Vanguard (Lagos)

Nigeria: Uni-Abuja's Trying Times - A Deadline, A Vice Chancellor and the Fate of 500 Students

analysis

These are not the best of times for 500 students of the University of Abuja, whose courses have been suspended on account of an order from the Federal Ministry of Education. The Ministry based its decision on the report of a Visitation Panel, coupled with protests from students who had not been graduated for eight years.

To be sure, the Vice Chancellor, Professor James Adelabu, is not at the root of the students problems, but he is the one sweating under the collar for a problem that began nearly a decade ago, but which was compounded by a previous administration that railroaded the Governing Council to approve the establishment of Faculties that were not on sound footing from day one.

In anger students of the institution stormed the Ministry of Education, but that has not stopped government which has reeled out some orders, which include a marching order for the leadership of the University to deliver on a six month deadline to put things in order to get the desired accreditation from the National Universities Commission and the Medical and Dental Council of Nigeria.

That is not all. The Veterinary Council of Nigeria (for Veterinary Medicine) and the Council for the Regulation of Engineering in Nigeria (for Engineering) must also endorse the courses in the Faculties of Medicine, Veterinary Medicine, and Engineering.

Going by minutes of a meeting held in 2005 under the previous administration, it is obvious that due diligence was not done before the faculties came on stream.

Moreover, the position of the ASUU Uni-Abuja, integrity Group contained in the resolution of its emergency meeting held on 13th April 2012, also point to the division among teachers who are torn between a former Vice chancellor and Adelabu.

"As far as the current situation is concerned, everything is on track to set the University on the road to attaining full accreditation for all its academic programmes, at the moment, the NUC is working with the University according to the Honourable Minister of Education's directive on how to resolve the problems.

The Vice Chancellor has also taken immediate steps to address all the issues at stake. The Senate has also commended the efforts of the Vice- Chancellor, Prof. James Adelabu and passed unequivocal and unalloyed vote of confidence on the Vice Chancellor and Chairman of University Governing Council."

Excerpts of minutes of the 46th meeting of the Governing Council of the University of Abuja, held on Thursday, 20th to Saturday, 22nd October 2005, and circulated by university teachers backing Adelabu who came in July 2009, showed many Council members were not comfortable with plans to introduce the faculties.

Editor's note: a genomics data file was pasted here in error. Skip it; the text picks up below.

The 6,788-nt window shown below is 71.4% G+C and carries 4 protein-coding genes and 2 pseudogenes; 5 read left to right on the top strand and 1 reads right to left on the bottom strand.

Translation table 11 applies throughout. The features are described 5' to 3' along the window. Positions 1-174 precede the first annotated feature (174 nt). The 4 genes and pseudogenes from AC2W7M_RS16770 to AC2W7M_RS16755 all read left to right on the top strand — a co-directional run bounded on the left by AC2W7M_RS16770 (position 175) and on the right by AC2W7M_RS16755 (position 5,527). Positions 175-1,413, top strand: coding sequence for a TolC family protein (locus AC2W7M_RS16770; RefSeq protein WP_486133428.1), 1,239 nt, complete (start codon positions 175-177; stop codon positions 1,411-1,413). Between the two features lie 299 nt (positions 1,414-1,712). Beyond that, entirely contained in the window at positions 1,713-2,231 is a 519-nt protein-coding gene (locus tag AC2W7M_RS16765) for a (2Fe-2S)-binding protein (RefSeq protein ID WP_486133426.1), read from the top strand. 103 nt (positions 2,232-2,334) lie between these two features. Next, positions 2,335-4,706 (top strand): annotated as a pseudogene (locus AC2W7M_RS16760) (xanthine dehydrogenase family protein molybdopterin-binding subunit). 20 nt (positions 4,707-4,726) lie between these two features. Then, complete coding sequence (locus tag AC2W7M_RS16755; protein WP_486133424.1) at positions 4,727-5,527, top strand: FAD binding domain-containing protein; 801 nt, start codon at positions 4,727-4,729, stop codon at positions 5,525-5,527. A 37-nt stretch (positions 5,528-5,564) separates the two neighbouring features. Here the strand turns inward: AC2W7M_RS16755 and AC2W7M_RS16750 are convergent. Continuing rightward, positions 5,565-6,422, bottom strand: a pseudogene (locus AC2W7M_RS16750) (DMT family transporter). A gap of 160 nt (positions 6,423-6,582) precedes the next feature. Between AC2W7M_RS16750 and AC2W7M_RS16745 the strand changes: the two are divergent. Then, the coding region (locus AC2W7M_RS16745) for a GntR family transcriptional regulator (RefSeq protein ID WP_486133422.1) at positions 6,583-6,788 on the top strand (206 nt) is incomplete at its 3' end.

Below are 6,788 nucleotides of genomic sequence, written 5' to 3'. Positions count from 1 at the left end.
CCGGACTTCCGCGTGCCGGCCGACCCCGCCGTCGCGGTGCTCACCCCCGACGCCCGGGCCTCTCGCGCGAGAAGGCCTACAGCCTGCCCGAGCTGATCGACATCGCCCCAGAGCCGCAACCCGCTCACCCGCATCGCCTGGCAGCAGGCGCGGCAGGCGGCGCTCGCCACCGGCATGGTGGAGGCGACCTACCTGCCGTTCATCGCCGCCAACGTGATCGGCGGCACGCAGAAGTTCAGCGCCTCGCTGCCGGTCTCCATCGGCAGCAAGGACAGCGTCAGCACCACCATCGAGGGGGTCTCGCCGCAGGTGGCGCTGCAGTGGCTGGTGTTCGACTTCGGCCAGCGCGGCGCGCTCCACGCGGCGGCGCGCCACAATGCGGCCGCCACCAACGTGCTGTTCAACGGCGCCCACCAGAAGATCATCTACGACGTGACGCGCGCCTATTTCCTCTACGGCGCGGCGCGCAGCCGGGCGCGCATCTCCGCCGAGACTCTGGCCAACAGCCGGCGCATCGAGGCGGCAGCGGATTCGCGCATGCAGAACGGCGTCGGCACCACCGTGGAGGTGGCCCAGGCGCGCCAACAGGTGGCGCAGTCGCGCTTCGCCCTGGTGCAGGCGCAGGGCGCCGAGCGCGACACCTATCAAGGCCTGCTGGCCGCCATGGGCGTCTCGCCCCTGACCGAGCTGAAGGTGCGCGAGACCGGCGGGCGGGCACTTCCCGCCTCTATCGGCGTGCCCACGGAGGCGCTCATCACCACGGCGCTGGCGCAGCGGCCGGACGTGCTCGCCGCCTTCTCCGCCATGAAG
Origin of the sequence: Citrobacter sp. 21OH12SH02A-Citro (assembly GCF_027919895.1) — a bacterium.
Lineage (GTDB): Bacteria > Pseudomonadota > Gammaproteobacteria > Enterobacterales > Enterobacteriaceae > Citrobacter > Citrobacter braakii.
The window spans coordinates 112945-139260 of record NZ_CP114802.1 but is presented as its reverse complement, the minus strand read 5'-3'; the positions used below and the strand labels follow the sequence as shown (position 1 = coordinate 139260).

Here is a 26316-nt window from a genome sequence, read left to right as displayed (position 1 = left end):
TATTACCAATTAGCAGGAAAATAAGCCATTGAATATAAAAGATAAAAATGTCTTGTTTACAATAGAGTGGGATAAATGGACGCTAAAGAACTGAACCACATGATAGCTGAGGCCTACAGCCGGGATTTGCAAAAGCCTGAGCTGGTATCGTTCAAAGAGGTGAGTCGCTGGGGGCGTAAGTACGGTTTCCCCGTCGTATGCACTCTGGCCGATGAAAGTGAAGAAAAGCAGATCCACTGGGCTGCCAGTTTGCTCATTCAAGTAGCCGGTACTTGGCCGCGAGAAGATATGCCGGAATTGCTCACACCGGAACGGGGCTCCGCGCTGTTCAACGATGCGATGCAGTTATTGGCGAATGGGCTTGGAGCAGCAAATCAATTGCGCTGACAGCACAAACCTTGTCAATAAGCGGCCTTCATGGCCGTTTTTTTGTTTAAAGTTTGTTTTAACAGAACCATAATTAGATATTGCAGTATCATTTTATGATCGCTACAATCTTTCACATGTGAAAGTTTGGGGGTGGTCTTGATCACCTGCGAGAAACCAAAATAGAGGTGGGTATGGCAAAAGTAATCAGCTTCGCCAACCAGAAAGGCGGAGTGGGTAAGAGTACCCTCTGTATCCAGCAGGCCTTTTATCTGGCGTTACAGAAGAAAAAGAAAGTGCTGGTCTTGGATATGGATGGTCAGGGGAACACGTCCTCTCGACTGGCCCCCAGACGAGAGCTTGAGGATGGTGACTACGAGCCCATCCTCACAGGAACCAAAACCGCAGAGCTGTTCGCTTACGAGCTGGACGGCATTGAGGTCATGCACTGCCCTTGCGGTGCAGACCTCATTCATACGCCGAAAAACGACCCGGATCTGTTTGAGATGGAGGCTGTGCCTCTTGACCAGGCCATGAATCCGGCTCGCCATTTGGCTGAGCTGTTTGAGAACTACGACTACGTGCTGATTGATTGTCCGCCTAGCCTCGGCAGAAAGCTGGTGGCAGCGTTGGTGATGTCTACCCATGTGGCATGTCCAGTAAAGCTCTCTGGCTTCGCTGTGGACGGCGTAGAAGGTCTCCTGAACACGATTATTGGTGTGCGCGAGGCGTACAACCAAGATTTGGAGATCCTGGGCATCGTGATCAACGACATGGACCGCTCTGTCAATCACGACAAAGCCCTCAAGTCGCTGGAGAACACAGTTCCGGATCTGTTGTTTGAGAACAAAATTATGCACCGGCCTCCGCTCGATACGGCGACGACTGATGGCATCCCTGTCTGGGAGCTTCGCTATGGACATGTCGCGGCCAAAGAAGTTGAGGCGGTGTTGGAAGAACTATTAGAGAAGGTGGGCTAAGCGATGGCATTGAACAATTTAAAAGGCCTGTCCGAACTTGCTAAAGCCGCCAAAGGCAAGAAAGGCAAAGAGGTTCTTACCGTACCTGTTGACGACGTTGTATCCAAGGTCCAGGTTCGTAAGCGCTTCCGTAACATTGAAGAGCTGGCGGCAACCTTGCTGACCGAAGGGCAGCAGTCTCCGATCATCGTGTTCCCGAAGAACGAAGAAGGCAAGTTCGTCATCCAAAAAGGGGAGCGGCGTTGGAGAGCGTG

One of such was a member given the task of leading a team to do an appraisal of Council's decision on the commencement of the affected faculties, presented his report for deliberation.

He observed that while Council had previously at a meeting held on 3rd and 4th June 2005, approved the take-off of four new Faculties of Agriculture, Veterinary Medicine, Medicine and Engineering, there was cause for concern. "Although it was a collective decision, few pertinent questions were asked before the approvals," the minutes read.

It continued, "The persistence of these worries informed the enquiries on the level of readiness for the programmes.

"In terms of graduating students, the Faculty of Science occupied the fifth position (for two graduating years). When compared to other faculties the Faculty of Science could be adjudged weak."

The University was unable to attract research grants from the NUC and other funders because teaching and research efforts in the sciences were low.

The members noted that approvals were given for the take off of the programmes "at a time the external members of Council had little or no knowledge of whether the approvals could stand the test of time without necessarily over-stretching the facilities of the University." It also pointed out that the science courses: Biology Chemistry, Mathematics and Physics were to be co-ordinated by the Faculties of Science in the two semesters at 100 levels.

Pertinent questions were also raised, according to the Minutes:

"1. Did the Faculty of Science of Science have the manpower (teaching, research and administrative) to co-ordinate these courses for the science-based faculties?

"2. cognisant of the fact that the Faculty of Science building had not been built, where would these students be accommodated for teaching and learning?

"3. Were there enough facilities for the teaching, learning and research process that would meet up with the NUC's standards for accreditation of these faculties in the shortest possible time?"

A member at the Council meeting suggested a way forward: "In view of the foregoing, the member suggested a review of the earlier approval so that two of the faculties should take-off at a time, in order not to over-stretch faculties.